Now to my first idea to exchange views with you. It is about electronic (Internet) governance. Asia and Europe occupy a contiguous landmass and therefore are home to many countries. At the same time, our countries suffered from two world wars and even today are not free from international threats of regional conflicts, terrorism, narcotics and human trafficking. Therefore, there is an urgent need to build a governance system for quick and reliable early warning and prevention against such threats. For such an effective system, a productive usage of e- government and internet technology should be applied throughout Eurasia and in all possible forms.

On the other hand, social media has become the most used platform for freedom of opinion and expression. We should take into account the fact that our youth extensively use the social media to communicate with each other in this borderless world.

The youth under 30 constitute over a half of the worlds population. It is natural that we should leave our siblings as human beings and prepare our next generations as civilized human beings. That is why we, the parliamentarians, should pay a special attention to education, wishes, initiatives, jobs and activism of our youth and to creation of such opportunities.

We should open doors for the young people from Asia and Europe to participate freely in exchanges of education, culture and science. This is the most reliable connectivity. Job creation for young people should become an issue of our Eurasian region. No one should forget that the youth are the connectors of connectivity of our two continents.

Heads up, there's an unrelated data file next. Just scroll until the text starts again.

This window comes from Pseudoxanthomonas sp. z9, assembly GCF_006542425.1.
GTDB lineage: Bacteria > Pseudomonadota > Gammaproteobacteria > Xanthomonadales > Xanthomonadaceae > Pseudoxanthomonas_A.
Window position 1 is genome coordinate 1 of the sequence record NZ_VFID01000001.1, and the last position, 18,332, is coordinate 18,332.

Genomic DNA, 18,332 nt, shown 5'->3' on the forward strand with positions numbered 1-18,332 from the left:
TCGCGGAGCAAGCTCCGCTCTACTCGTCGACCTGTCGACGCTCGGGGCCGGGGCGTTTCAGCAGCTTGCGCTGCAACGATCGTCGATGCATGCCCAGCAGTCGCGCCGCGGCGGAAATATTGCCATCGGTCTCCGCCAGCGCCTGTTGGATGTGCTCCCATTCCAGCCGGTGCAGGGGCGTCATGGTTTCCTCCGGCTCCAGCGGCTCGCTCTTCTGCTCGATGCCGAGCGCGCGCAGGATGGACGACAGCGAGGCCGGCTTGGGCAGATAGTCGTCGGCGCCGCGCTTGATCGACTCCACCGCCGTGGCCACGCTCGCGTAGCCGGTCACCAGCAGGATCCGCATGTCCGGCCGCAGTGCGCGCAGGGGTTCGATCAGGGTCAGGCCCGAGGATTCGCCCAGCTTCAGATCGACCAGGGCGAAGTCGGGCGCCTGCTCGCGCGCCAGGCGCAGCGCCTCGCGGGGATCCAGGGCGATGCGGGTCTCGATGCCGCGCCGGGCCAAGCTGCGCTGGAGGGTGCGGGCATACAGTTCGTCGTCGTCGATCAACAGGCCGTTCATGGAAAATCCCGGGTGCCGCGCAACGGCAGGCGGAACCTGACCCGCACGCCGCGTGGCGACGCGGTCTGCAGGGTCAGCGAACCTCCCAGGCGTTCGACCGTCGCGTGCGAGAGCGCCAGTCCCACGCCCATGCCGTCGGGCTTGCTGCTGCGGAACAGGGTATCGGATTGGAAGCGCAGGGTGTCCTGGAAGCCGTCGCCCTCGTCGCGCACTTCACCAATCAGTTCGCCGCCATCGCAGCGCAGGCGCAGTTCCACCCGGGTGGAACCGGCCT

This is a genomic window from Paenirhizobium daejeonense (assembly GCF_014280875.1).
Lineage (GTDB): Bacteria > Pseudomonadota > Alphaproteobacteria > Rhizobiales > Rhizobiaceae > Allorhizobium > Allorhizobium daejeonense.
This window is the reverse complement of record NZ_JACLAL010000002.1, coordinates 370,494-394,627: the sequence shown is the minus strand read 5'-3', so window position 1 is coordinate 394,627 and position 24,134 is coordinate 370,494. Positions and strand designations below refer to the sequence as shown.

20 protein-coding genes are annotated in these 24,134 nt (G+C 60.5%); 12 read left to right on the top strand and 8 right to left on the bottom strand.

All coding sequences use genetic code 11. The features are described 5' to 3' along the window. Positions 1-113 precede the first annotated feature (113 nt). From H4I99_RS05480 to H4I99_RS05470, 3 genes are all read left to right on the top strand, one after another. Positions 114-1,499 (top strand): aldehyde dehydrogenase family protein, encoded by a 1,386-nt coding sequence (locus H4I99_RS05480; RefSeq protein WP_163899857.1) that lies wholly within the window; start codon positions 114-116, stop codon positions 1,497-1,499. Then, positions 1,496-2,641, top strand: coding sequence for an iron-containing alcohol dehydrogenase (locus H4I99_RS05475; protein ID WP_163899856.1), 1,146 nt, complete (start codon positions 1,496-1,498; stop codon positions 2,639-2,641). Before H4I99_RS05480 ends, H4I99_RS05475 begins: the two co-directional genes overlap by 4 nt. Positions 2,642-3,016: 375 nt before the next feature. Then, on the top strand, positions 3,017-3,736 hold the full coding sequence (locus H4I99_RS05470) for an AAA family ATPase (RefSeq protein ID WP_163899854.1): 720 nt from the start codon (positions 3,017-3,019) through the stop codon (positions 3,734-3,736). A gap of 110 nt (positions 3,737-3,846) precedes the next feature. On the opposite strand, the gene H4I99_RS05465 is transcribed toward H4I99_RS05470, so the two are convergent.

Another idea connected with the youth is the idea of rejuvenating democracy discussed at the 134th Assembly of the Inter-Parliamentary Union.

Replacement of people in politics, enrichment of the political environment with new spirits, application of quota system for your parliamentarians, re-definition of the age limit of young people to enter politics and to be elected, opening of political parties to the young people and lobbying for their support, promotion of young people to the Party leadership, making the youth as role models for others, and other initiatives based on application of modern technologies and promotion of transparency and accountability should become areas of cooperation among us within the ASEP.


It is truly a meaningful fate for us to take the issue of a deepened connectivity of our two continents in the country which was the cradle of connecting Asia and Europe and starting the world history. Not everyone may believe that nothing is lost and everything comes back. However, connectivity and interdependence are never lost and to stay here forever.

I appeal to you to support the proposal to establish a working group of the Asia-Europe Parliamentary Partnership on development of concept of e-governance and adopting the concept later as an official document. We also should establish a working group to develop a practical, multilateral program of assistance and support for the young people at the level of Asia and Europe. We should give them a more positive belief in their future. It is them who will be the reliable connectors between Asia and Europe.

Finally, let me wish you to make the utmost out of your participation, interaction and stay at the ASEP 9.

Thank you for your attention.